A year after the AFTRS Indigenous Unit was established, the School has announced that a record number of Indigenous students are enrolled in 2017.
Twenty-two Indigenous students are currently studying at AFTRS. Sixteen of these started at the School in 2017 and are enrolled in courses including Diplomas, the Bachelor of Arts Screen: Production, Graduate Certificates and the new Master of Arts Screen.
2017 represents the highest intake of Indigenous students into the AFTRS BA program since it was introduced three years ago.
The AFTRS Indigenous Unit was established a year ago to identify and support pathways for talented Aboriginal and Torres Strait Islanders to study across the School, and provide professional development opportunities for mid-career practitioners.
Over the past 12 months the Unit has introduced a number of initiatives and its impact is already being felt, including the significant jump in enrolment of Indigenous students.
“It’s very exciting that AFTRS is attracting students starting their careers with the new Bachelor of Arts Screen: Production, as well as more experienced students with the School’s Postgraduate courses focused on creating industry leaders who will have impact on the country’s national voice,”says Head of the Indigenous Unit Kyas Sherriff.
During the AFTRS Orientation Week, the incoming Indigenous cohort met with AFTRS’ inaugural Elder in Residence – Bruce Pascoe. Acclaimed Indigenous novelist and teller of stories, Uncle Bruce Pascoe identifies with his Yuin and Bunurong Tasmanian Heritage.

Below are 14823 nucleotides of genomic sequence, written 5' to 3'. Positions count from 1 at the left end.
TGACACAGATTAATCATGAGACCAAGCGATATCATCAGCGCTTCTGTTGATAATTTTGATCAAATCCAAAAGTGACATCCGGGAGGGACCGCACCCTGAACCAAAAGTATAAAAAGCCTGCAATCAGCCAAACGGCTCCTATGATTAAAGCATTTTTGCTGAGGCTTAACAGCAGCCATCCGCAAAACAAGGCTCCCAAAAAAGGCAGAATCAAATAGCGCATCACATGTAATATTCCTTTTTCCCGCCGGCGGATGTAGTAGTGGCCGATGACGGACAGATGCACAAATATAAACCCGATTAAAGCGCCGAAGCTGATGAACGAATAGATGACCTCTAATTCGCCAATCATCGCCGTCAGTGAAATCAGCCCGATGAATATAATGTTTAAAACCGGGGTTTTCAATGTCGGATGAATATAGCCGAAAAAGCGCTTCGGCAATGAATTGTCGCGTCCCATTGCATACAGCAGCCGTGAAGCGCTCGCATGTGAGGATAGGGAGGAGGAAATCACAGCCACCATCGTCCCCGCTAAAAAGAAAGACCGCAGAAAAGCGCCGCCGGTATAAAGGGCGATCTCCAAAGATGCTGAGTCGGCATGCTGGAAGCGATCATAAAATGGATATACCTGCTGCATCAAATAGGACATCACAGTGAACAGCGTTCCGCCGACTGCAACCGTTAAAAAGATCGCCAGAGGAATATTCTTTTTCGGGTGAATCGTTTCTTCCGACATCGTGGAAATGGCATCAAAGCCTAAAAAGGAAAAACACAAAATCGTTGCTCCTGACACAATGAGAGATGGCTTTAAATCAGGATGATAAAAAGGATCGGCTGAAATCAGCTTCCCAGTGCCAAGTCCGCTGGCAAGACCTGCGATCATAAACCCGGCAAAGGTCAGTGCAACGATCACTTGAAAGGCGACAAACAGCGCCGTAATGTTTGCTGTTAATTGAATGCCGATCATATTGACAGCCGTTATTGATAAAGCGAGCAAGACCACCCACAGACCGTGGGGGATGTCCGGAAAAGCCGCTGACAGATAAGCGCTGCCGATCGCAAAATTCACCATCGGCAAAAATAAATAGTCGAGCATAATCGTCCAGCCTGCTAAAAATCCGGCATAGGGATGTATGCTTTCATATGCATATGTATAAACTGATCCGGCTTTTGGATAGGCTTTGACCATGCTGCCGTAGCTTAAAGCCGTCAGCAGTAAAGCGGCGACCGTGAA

The AFTRSElder in Residence role has been created to encourage an Indigenous perspective across the entire school.
“As the Elder in Residence at AFTRS for 12 months, Uncle Bruce offers the School’s staff and students an opportunity to engage with First Nations perspectives,” says Kyas Sherriff.
AFTRS is a leader in this space, and it is extremely exciting that such a respected elder as Uncle Bruce has agreed to work with AFTRS through this residency. I hope his presence will help AFTRS staff and students gain a deeper understanding of the longest living culture in Australia and the world,” Ms Sherriff said.
Photo: AFTRS Indigenous students with AFTRS staff including CEO Neil Peplow (far left), Elder in Residence – Bruce Pascoe (3rd from left) and Head of the Indigenous Unit Kyas Sherriff (far right).